16. ### timrobbins Active Member

Aug 29, 2009
318
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You have not identified the power source characteristic - is it a battery (ie. much higher prospective current), or a power supply (ie. current limited)?

But since you are in a test environment (ie. in a controlled, restricted environment), and you have a fairly constant resistance (ie. not an incandescent bulb), then I suggest just using a three phase AC isolation switch, or cb, or contactor, with all poles in parallel, with nominal 50A pole rating - that would be a small DIN type cb found at an electrical outlet (and often have a DC rating, but I don't think that really matters in your test environment).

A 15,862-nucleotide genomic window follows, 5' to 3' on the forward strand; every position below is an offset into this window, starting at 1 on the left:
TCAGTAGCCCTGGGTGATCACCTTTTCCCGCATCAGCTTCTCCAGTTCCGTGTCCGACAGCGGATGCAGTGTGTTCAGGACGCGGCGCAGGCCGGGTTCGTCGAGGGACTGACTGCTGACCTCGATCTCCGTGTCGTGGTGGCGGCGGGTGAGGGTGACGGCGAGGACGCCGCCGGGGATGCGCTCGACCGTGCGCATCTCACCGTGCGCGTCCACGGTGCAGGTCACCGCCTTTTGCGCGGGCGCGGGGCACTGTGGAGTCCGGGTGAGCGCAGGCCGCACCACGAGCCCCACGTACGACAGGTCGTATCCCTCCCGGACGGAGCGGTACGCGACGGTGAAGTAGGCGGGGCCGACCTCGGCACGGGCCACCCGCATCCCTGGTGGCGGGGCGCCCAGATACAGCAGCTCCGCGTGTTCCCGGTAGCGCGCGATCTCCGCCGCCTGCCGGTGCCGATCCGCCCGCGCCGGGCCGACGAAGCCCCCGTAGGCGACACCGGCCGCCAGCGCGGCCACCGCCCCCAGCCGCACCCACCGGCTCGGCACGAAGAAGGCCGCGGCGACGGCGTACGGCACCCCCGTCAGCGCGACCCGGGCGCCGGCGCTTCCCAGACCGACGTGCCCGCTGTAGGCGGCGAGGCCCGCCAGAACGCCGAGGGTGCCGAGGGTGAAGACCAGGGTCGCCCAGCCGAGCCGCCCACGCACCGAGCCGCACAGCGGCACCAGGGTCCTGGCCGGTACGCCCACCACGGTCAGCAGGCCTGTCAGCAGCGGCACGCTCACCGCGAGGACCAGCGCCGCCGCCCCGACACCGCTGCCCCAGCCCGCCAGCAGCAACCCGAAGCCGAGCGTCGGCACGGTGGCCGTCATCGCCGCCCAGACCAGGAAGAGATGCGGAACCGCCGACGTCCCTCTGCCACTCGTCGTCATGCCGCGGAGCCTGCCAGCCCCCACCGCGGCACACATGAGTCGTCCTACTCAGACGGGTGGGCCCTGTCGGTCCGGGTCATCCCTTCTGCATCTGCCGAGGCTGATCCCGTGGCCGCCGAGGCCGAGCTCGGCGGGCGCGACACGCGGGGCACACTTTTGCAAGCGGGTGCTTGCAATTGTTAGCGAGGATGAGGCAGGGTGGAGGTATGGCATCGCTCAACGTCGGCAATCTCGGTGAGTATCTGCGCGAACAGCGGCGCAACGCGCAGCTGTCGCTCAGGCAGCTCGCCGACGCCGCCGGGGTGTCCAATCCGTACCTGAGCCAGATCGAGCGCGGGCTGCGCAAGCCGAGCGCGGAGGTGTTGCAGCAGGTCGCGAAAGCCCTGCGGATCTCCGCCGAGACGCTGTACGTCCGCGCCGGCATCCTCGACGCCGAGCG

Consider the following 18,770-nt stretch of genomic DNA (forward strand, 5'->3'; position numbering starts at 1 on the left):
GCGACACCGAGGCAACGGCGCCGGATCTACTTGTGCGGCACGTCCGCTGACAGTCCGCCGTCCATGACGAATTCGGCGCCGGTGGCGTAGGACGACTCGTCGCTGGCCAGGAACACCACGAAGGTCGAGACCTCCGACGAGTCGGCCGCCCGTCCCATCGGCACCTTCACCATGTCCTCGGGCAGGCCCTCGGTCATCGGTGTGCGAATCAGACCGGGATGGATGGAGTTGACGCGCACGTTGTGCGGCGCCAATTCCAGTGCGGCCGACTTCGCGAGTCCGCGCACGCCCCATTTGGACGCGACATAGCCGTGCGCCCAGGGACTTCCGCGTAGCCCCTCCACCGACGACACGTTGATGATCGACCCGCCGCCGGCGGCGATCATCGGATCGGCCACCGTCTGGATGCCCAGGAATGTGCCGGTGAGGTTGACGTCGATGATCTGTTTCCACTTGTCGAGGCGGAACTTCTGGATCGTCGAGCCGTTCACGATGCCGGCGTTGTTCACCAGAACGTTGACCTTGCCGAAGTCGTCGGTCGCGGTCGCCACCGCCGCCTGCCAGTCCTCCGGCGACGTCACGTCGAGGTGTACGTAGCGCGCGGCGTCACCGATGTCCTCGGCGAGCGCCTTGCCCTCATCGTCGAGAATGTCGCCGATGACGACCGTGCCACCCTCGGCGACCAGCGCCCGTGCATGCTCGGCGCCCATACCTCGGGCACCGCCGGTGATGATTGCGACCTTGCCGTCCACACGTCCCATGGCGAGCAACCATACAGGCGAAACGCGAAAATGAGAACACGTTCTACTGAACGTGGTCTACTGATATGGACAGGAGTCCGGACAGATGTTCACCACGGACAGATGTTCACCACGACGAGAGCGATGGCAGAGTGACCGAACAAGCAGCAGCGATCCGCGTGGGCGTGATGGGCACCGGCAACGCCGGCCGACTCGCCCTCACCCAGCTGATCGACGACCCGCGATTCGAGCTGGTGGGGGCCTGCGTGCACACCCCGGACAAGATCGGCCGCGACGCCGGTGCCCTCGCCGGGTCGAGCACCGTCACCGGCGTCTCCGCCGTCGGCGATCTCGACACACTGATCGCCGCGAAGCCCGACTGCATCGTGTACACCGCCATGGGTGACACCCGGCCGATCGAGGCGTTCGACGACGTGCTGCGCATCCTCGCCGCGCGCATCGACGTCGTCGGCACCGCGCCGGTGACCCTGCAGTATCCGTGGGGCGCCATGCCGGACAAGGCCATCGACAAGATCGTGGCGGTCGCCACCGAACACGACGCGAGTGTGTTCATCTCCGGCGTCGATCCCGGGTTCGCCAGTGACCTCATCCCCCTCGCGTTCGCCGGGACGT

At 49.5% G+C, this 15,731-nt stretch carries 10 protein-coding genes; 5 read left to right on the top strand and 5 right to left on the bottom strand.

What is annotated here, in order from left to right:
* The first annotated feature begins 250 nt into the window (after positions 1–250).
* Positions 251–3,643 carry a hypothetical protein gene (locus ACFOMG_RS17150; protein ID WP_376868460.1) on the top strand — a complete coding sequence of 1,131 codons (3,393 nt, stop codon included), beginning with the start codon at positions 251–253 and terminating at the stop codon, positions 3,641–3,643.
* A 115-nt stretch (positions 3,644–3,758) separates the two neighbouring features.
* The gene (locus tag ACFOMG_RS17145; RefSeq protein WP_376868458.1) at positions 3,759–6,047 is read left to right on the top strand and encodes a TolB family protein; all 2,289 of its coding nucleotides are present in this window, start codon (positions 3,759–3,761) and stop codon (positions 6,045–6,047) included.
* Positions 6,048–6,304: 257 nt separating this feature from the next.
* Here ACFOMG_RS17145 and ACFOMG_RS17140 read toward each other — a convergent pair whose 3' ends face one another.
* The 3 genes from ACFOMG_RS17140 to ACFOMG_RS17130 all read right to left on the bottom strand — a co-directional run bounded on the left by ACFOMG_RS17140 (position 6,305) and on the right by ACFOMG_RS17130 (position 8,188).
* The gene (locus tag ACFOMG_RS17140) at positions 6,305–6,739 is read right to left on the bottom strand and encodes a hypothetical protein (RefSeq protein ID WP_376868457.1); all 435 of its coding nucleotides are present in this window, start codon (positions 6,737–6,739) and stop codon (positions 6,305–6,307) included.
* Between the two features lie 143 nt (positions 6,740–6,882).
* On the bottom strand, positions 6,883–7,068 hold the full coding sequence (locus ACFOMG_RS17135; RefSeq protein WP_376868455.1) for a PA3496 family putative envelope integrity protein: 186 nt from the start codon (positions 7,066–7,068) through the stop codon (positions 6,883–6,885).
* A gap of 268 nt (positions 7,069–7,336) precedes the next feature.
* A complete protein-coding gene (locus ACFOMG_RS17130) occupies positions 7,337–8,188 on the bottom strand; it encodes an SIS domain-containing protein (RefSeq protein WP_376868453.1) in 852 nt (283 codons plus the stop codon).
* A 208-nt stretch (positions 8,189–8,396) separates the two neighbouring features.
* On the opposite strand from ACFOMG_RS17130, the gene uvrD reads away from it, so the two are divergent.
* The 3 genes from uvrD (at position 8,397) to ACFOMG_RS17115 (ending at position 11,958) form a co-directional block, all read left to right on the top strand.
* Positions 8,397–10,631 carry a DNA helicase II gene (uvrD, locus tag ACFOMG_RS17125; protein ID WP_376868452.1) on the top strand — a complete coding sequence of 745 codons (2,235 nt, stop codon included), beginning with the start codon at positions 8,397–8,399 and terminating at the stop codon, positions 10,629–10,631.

If you had a professional setup then you would use something like an Albright SW64 or SW80 contactor.

Ciao, Tim

17. ### retched AAC Fanatic!

Dec 5, 2009
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We use fused knife switches for such currents. -- Fun to watch. And they make you want to say "ITS ALIVE!!" when you throw them. Rubber and fiberglass coated wooden handles. NICE.

For automated or assisted, the automotive starter relay(golf cart solenoid) is on our list. We have many in our shop due to having 60+ golf carts on campus.

For the HVAC applications, the good ole contactors have been serving us for many years. And, they seem to act up for awhile before failing, so you have some notice of failure if not using redundancy

Knife switches rated to 6000 amperes
http://knifeswitch.com/